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andy mac
03-13-2009, 08:33 AM
help.

overwhelmed...!!!

any tips on what to look for, recommendations for an HD camcorder? (i'm assuming HD beats the older technology.)

price wise - less is good.

any advice much appreciated.

:beer:

andy

jhcakilmer
03-13-2009, 08:49 AM
Yes, the Hi def is absolutely higher quality, I've been lusting for some time now.....just can't afford one on a students budget.

How much do you want to spend?

andy mac
03-13-2009, 08:53 AM
Yes, the Hi def is absolutely higher quality, I've been lusting for some time now.....just can't afford one on a students budget.

How much do you want to spend?

Seems like there are a lot between $500 and $1000 at Amazon for instance.

http://www.amazon.com/s/qid=1236946488/ref=sr_st?rs=110770011&page=1&rh=n%3A502394%2Cn%3A172421%2Cn%3A110770011&sort=reviewrank

Cheers,

Andy

jbrainin
03-13-2009, 11:22 AM
Any of the affordable HD camcorders use massive compression in order to fit the much greater amount of data per video frame onto a mini-dv tape. (1920 x 1280 uses more than 7x the memory than 720 x 480--standard def--does.) The HD video world is still rather young and in a state of constant, and frequent, upheaval. There have recently been some significant new technologies to hit the market (Panasonic's new AVCHD technology) that should make their way down to lower priced consumer models within a couple of years.

For now, I'd save my money and get a cheap, decent SD mini-DV camcorder from any of the major makers.

slowgoing
03-13-2009, 11:39 AM
generally, you're gonna need a fast computer and a separate video editing software package (not included with many camcorders) and HUGE AMOUNTS of disk space (I had to buy an external hard drive because the editing process took up all of my remaining internal hard drive space) and time to edit and burn DVDs. Plus you may need a blu-ray disk player in order to play the high def DVDs. Much harder and more time consuming to burn videos to DVDs than it used to be on the DVR I have hooked up to my TV.

Lifelover
03-13-2009, 11:49 AM
Before going the HD route really research what it requires from a comuter stand point.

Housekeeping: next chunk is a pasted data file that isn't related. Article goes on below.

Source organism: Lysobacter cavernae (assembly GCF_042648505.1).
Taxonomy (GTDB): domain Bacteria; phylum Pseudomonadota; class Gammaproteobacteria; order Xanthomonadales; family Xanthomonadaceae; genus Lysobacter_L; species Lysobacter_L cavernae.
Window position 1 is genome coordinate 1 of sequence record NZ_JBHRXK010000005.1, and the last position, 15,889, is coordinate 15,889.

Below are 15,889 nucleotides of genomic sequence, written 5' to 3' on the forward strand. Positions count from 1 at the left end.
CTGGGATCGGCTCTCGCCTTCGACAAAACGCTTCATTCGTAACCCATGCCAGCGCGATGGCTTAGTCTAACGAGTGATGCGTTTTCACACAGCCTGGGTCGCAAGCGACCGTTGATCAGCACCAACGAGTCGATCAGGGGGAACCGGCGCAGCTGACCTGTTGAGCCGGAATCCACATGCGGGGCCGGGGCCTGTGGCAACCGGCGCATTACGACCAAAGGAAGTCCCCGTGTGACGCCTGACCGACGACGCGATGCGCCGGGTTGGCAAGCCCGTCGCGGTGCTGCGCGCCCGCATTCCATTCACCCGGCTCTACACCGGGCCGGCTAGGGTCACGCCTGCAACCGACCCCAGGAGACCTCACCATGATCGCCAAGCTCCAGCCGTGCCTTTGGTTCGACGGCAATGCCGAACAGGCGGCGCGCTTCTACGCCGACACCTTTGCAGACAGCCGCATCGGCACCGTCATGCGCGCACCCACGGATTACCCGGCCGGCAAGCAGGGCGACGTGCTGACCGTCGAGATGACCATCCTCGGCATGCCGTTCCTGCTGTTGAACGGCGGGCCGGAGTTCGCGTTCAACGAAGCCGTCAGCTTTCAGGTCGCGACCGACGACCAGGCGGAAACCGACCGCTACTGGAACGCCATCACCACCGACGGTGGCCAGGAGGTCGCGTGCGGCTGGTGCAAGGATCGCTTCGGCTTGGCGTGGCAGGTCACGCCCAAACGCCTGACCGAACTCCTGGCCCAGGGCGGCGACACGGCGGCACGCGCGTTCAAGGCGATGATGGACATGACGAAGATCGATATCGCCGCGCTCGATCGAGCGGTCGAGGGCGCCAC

A friend with a decent computer and a HD camera is claiming it takes him 2 hrs + of computer time to to translate every hour of video. As mentioned before, the storage requried is crazy.

He is considering getting one of the top of the line Mac Pro's and is still predicting problems.

I think the camera tech is out pacing computer tech.

Jawn P
03-13-2009, 11:56 AM
If you want to stick with a SD camera, I've got a nice 3chip I'm selling for not much :)

That being said, the points many people have been bringing up are valid. Unless you're shooting to P2 or Sony XDCam, there is going to be a level of compression. While it may be a big deal to some, I feel that you get a reasonable image quality and do not have to deal with the constraints (namely file size and render times) of an uncompressed format.

If you're looking for a consumer camera, the Canon HV20 is nice and relatively inexpensive.

On the prosumer level, my experiences with a Panasonic HVX200 and Sony EX1 have both been positive. If you're so interested I can expand into that a bit more.

jbrainin
03-13-2009, 12:03 PM
Before going the HD route really research what it requires from a comuter stand point.

A friend with a decent computer and a HD camera is claiming it takes him 2 hrs + of computer time to to translate every hour of video. As mentioned before, the storage requried is crazy.

He is considering getting one of the top of the line Mac Pro's and is still predicting problems.

I think the camera tech is out pacing computer tech.

I've recently acquired a Panasonic HMC-150 ACVHD cam. It is the little brother to their P2 cameras. Like them, it shoots to solid state media--in this instance, SDHC cards. The SDHC cards can easily be had for ~$50 for a 16gb card that will store 90 minutes of the highest quality video. It takes almost no time to transfer the files from the SDHC card to the hard drive on my MacBookPro and Final Cut recognizes them immediately. Problem is the going rate on this camera is about $3700.

Jawn P
03-13-2009, 12:29 PM
Oh, also OP do you plan on editing on a PC or a Mac?

If it's the latter and you have any questions, let me know. Apple Product Professional at your service :cool:

Lifelover
03-13-2009, 01:28 PM
Oh, also OP do you plan on editing on a PC or a Mac?

If it's the latter and you have any questions, let me know. Apple Product Professional at your service :cool:


Why is it such a struggle to get Verizon mail to work in Mac mail with the newest OS?

I was setting up my parents new Imac with thier new Verizon DSL and it took me forever to get MAC mail to work with outgoing server. My friend that I talked about above still has not got his primary email account to work on his new macBook. I tested it on my OLD imac (half basketball kind) and got the accounts to work on the first go around.

I got it to work on the new one after hours of struggle and don't know what I did to make it work. There is a fair amount of talk of the problem online but no one seems to be able to nail it down.

andy mac
03-13-2009, 06:14 PM
Oh, also OP do you plan on editing on a PC or a Mac?

If it's the latter and you have any questions, let me know. Apple Product Professional at your service :cool:


Mac all the way baby!!!

:beer: